Are You a Literary Snob? 6 Signs to Watch For

Are You a Literary Snob? 6 Signs to Watch For

Is reading literature a form of snobbery? Literature has always been associated with the upper class because traditionally only rich people have access to it. They are also more likely to have the education necessary to appreciate literature. But in this day and age of global communication, when you don’t have to be able to read or understand a single word of French to appreciate Proust, is it still snobbish to read “Remembrance of Things Past?”

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Two Chinese-American Novels Redefine the American Dream

Two Chinese-American Novels Redefine the American Dream

All the political talk about the place of immigrants in America under the present political climate got me on an immigrant-saga kick in my readings. I was happy to discover two excellent debut novels:  Celeste Ng’s “Everything I Never Told You” and Jade Chang’s “Wangs vs. the World.”

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Top 10 Most Challenged Books in 2016 Cover Wide Range of Genres

Top 10 Most Challenged Books in 2016 Cover Wide Range of Genres

As Americans, the First Amendment guarantees our freedom to read, and yet to this day, some books are banned. The American Library Association’s (ALA) top ten most challenged books in 2016 covered a wide range of genres: fiction, memoir, picture books, and graphic novels.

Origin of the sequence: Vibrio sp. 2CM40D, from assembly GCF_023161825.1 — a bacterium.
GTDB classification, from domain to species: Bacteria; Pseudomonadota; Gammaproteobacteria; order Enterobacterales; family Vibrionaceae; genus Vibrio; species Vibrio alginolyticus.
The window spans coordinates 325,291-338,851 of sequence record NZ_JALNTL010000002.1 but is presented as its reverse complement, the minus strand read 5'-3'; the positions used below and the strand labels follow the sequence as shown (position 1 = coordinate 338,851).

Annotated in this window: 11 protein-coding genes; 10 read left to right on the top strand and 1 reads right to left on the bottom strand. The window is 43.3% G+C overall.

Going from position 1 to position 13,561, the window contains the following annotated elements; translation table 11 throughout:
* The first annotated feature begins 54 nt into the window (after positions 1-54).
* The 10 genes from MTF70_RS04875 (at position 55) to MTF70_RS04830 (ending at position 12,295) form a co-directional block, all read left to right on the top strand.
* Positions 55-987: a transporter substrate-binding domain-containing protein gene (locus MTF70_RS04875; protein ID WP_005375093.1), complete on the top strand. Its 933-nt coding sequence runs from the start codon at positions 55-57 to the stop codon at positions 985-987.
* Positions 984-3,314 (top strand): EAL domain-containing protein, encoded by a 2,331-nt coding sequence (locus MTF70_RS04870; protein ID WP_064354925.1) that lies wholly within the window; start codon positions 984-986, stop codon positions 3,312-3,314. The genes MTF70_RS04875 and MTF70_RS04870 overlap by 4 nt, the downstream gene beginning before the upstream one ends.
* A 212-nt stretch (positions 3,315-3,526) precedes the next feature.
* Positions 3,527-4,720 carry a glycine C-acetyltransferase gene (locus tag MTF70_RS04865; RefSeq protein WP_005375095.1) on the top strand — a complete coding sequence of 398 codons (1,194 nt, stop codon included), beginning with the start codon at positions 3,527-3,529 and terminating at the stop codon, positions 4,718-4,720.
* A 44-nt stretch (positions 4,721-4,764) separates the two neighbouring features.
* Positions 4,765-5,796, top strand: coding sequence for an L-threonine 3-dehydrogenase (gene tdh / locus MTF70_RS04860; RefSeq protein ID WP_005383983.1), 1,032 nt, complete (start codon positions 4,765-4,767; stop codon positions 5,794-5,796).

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11 Things Only Bookworms Will Understand

11 Things Only Bookworms Will Understand

The word bookworm, dating back to 1592, refers to “a person unusually devoted to reading,” according to Merriam-Webster’s Collegiate Dictionary. It also means the larva of any wood-boring insect that feeds on paper in books. We avid readers are indeed a special kind of tribe! If you feel misunderstood for being a bookworm, rest assured there are many of us who share these traits:

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Want to Live Longer? Reading a Book Will Help

Want to Live Longer? Reading a Book Will Help

The keys to healthy living and longevity may soon include read more books, judging by the results of a recent study. A research published in Social Science & Medicine shows a correlation between reading books and living longer. It compared people who did not read and those who read for up to three-and-a-half hours a week.

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